According to Top Chef alumnus Sheldon Simeon, Hawaiian food and Hawaii food are not the same thing. The talented chef and owner of Tin Roof in Maui explains the difference in his new cookbook, Cook Real Hawai’i.
Hawaiian VS. Hawaii Food
Although Hawaiian and Hawaii food may be interchangeable terms to many, Sheldon Simeon wants to teach people the difference. Hawaiian food, he says, is the cuisine of the indigenous population, the kanaka, while Hawaii food is what the chef often refers to as local food. It’s the unique blend of cultures that inhabit the Hawaiian islands. It’s the undeniable influences of Filipino, Chinese, Japanese, and other migrants who have made Hawaii their home. Hawaii food, says Simeon, is an adaptation of ingredients that thrive on the tropical islands.
When people migrated to Hawaii, they brought a piece of their culture and cuisine with them. That was before the Internet when you couldn’t just ask Google how to substitute herbs and spices in recipes. Newcomers had to adapt their native recipes and cook them with whatever ingredients were available. That’s how Hawaii food was born, says Sheldon.
Sheldon Simeon’s Journey to Hawaii Food
As a third-generation Filipino-American who grew up in Hilo, Hawaii, Sheldon witnessed the mixing of different cultures and cuisines firsthand. The darker and saltier Filipino soy sauce his family would typically use had to be replaced with more readily available Japanese alternatives that were thinner and less salty. They also had to swap white vinegar with apple cider vinegar. This “mix match of things” ultimately became its own cuisine, Sheldon explains. That’s also pretty much how the native language of Hawaii came to be. The pidgin language is a unique blend of the different cultures that call Hawaii their home.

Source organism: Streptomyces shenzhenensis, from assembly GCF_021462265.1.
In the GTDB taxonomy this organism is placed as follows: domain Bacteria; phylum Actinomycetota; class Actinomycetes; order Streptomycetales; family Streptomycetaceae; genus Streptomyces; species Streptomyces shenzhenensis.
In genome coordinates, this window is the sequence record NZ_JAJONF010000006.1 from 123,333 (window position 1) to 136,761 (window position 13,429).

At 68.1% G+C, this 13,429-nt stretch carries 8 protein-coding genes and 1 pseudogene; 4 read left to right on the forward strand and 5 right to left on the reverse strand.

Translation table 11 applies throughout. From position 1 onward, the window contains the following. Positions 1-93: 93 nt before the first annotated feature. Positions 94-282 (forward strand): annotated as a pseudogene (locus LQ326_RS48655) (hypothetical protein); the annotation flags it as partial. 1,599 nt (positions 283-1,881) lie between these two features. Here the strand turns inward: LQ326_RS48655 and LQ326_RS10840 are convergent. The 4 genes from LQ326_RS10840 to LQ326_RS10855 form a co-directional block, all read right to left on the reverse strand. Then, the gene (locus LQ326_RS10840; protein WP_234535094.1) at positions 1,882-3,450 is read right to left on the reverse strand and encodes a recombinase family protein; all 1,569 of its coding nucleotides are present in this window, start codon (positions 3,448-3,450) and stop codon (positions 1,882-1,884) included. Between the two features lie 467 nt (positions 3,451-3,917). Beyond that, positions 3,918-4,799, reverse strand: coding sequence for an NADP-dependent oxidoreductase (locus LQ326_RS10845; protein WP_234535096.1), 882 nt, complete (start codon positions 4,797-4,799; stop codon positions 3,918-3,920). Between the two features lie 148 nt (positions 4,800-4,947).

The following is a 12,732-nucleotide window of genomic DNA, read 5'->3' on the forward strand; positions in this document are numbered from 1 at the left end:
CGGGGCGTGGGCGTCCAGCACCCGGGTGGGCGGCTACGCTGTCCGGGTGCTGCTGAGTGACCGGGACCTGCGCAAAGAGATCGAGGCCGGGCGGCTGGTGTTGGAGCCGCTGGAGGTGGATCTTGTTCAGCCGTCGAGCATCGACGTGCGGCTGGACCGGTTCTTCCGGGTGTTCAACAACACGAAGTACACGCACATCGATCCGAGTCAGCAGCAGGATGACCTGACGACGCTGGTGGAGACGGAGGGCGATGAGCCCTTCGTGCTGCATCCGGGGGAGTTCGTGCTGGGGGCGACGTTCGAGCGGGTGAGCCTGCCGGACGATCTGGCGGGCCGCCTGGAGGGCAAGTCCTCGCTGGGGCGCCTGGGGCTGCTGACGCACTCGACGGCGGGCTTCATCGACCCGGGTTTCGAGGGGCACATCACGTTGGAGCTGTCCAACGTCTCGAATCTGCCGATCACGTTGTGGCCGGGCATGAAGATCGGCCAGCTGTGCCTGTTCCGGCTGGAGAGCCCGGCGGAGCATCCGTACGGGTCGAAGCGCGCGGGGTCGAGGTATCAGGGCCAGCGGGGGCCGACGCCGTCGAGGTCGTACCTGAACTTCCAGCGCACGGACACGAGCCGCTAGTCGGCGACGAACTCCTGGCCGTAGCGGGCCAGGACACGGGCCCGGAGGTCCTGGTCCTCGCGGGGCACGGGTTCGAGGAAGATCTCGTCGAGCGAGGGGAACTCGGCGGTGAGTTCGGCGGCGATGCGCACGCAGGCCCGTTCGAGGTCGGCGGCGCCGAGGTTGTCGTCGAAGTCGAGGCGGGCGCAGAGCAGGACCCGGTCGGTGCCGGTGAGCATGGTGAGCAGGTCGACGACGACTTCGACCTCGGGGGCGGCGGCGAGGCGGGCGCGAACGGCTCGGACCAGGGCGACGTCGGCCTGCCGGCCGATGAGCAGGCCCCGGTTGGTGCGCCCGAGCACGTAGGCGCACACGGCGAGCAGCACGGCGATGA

Simplicity Is Key In His New Cookbook
When Sheldon Simeon set out to write his upcoming cookbook, his goal was simple: create a collection of recipes that are simple and easy to make. Instead of offering complex techniques and ingredients that are hard to find, he wanted to focus on recipes that will bring people and families together.
To Sheldon Simeon, cooking real Hawaii food isn’t about following complex recipes and sourcing specific ingredients. Instead, it’s about following an instinct and getting the true “sense of aloha and ohana.” Even if you’ve never been to Hawaii, his cookbook aims to transport you there through your taste buds and your heart. “It’s true paradise,” he says, and we’re inclined to believe him.